Imagine that there is a family in which four generations of strong, alluring women have shared a mysterious connection to an outlandish figure from Japanese folklore.
Imagine just those things (don't even try to imagine the love story) and you'll have a foretaste of Tom Robbins's eighth and perhaps most beautifully crafted novel - a work as timeless as myth yet as topical as the latest international threat.
On one level, this is a book about identity, masquerade and disguise - about "the false mustache of the world" - but neither the mists of Laos nor the smog of Bangkok, neither the overcast of Seattle nor the fog of San Francisco, neither the murk of the intelligence community nor the mummery of the circus can obscure the linguistic phosphor that illuminates the pages of Villa Incognito.
©2003 Tom Robbins; (P)2003 Random House, Inc. Random House Audio, a division of Random House, Inc.
"Here we have weirdness personified, a quirky, outrageous concoction that is a joy to the imagination." (Publishers Weekly)
"It's a fun read." (Booklist)
If you love Tom Robbins, then you will like this book. The narration is fantastic, and the story is compelling. The classic problem is that it is difficult to wrap up so many stories at the end, so he uses an epilogue to finish the book, which was a little bit of a let down. That being said, it has some great characters, storylines and made me laugh out loud.
I love Tom Robbins. I had read Villa Incognito years ago and was excited to listen to it. I've enjoyed all the other Robbins books in audio format. This narrator is terrible. His Thai accent and "cowboy" accents are terrible to the point of distraction. Robbins books are naughty and glib and don't take themselves seriously, that's the beauty of his story-telling. They need a subtle touch. Robbins books, as most great stories, need the narrator to become invisible and let the story shine through. This performance was so disappointing.
I am a big Tom Robbins fan and have read almost all of his books. He has a very unconventional sense of humor and a joie de vivre that some people find disconcerting. I did like this book, but I didn't think it was one of his best. The story is complicated and you do have to stick with it at times, as it gets kind of confusing. But that is Mr. Robbins' style: to twist a familiar theme until you begin to see it from the inside out. I have gotten some great insights from his books in the past, but I couldn't get close to any of characters in this novel or their predicaments. Part of the difficulty may be with the reading itself. The reader's attempts at the various accents, especially the asian ones (which sound like something from a Monty Python sketch), were highly stereotypical and difficult to relate to.
Many people would argue that Robbins never focuses very much on plot or story, but I have found his stream of consciousness adventures to be some of the most fun, clever and engrossing books that I have read.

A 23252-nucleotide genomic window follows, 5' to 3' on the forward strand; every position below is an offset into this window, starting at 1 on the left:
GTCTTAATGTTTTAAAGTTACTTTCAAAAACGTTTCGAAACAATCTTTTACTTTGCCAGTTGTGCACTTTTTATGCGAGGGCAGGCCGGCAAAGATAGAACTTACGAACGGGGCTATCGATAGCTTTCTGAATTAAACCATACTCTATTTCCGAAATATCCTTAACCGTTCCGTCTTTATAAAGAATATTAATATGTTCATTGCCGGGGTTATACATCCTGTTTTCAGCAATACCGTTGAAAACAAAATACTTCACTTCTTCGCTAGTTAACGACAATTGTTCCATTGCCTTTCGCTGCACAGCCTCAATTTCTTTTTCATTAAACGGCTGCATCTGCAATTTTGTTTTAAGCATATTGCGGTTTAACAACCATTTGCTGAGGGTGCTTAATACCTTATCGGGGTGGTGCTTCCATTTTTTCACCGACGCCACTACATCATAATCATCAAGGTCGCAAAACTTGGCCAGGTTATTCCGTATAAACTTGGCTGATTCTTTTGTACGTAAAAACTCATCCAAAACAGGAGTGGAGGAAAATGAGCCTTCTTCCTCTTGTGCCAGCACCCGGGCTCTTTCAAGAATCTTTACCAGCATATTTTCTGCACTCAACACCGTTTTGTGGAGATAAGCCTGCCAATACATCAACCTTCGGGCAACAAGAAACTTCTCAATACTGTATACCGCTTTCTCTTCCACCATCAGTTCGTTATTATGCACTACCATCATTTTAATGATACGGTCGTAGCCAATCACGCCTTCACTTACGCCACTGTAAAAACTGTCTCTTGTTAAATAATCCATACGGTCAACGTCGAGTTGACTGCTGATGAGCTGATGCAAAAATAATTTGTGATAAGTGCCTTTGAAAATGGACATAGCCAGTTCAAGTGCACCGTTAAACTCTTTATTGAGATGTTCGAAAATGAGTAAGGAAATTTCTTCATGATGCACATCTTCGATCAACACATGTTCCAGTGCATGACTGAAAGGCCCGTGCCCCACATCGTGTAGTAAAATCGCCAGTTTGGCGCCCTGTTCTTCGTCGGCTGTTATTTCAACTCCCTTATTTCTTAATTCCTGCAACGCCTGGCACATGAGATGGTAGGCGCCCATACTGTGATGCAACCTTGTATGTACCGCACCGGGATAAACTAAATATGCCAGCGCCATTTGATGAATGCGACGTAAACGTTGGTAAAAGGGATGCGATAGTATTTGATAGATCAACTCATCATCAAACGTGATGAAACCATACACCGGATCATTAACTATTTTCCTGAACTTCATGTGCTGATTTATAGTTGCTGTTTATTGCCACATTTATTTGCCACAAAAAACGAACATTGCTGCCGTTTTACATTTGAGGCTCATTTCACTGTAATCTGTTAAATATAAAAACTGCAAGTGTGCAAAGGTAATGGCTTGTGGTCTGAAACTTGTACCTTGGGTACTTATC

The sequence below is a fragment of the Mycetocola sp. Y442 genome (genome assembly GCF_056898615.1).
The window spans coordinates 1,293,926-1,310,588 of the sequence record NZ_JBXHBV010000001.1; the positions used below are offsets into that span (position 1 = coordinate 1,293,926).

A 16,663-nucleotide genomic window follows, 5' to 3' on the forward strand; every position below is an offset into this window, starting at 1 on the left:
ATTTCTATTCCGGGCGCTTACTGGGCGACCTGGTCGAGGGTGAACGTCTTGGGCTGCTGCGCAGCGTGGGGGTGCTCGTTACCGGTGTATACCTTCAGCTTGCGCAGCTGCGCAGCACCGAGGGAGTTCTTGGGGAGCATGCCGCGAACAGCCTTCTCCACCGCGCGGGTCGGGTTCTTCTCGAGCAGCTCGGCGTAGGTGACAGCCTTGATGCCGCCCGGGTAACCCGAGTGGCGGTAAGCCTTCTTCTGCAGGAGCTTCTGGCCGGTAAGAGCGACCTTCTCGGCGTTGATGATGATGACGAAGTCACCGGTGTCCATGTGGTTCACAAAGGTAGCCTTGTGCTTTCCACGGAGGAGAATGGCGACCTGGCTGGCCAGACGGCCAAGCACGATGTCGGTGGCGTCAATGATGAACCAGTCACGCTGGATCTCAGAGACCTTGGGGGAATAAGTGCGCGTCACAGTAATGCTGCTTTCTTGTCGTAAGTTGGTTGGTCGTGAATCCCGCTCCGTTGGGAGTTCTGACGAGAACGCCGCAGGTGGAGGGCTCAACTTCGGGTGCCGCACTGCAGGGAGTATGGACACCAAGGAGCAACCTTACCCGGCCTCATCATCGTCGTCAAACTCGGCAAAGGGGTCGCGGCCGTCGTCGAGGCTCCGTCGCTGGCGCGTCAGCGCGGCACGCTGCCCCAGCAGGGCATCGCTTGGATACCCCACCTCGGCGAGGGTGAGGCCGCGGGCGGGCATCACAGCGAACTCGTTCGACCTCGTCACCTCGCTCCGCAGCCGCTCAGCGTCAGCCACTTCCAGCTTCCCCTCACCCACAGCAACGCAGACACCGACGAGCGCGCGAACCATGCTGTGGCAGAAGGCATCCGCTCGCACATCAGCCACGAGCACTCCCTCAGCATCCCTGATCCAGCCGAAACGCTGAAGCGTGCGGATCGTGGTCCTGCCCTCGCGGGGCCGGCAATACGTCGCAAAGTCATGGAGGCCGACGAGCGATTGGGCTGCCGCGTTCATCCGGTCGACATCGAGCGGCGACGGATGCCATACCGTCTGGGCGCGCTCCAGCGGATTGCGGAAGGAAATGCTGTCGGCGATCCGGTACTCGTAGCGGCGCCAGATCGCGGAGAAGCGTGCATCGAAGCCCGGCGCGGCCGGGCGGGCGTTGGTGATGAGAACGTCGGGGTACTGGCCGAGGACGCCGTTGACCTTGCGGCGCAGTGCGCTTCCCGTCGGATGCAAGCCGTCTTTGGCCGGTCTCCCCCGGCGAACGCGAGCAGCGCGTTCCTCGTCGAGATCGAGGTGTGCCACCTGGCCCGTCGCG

That being said, Villa Incognito was a bit of a dissapointment. This novel follows the same formula as his other books, and it seems that half way through, he got bored with writing another novel about absurdity, gurus, and wahoo and decided to just end it. This really feels like a story that he just got tired of writing and so he tied it together at the end real quick.
Still, it is Robbins, so you'll find some of the most playful use of English and structure around. I still got a happy fizzy feeling reading this, but with the rapid conclusion of developing plots, the reader is left feeling a bit cheated in the end.
If you like Robbins and have read his other work. You will definitely enjoy this, but I would recommend reading his other titles first.
I've read a lot of Mr. Robbins' books, and this is one Im forcing my way thorough. He can be great, but this one just doesnt grab me enough to enjoy as an audiobook. It loses my attention too often, and I feel like it may be better enjoyed as reading material. The book starts out with the narrator doing these Mr. Magoo accents, and when it persisted, I thought I was going to flip out and chuck my ipod. But they let up, thankfully. Try Jitterbug Perfume.
This story was recommended by some one I did not know and it was strange but good. A very unusual story it mixes a touch of sarcasm and philosophy with a story about a part of the world that is little known to me Laos and Thailand. Not a regular story in any sense - Villa Incognito is nevertheless written In such a unique tone that I had no choice but to listen to it in its entirety and I cannot say it disappointed.
I LOVE Tom Robbins--I've read 4 of his other books and was really hoping I would like this even a little bit as much.
Re-written it, with a bit more whit, humour, and a base touch with reality.
I was hugely disappointed with this. I found the characters joyless, the prose lacking the white, humour and depravity that I have come to know and love in Robbins' other works. I had to literally force myself to get through this book on the subway, and only got through it because I was starved for distraction of being packed in a metal sardine tin many feet underground.
This entire book is underrated, but the audio reading of the book is even better than the book itself. The reader does a fabulous job, using accents and varying voices for the unique characters. This is truly a must hear! I even named my dog after the main character...
A one word summary: What????
This is definitely a waste of time. Too disjointed. Too weird. It just did not hold my attention for 2 minutes at a time.
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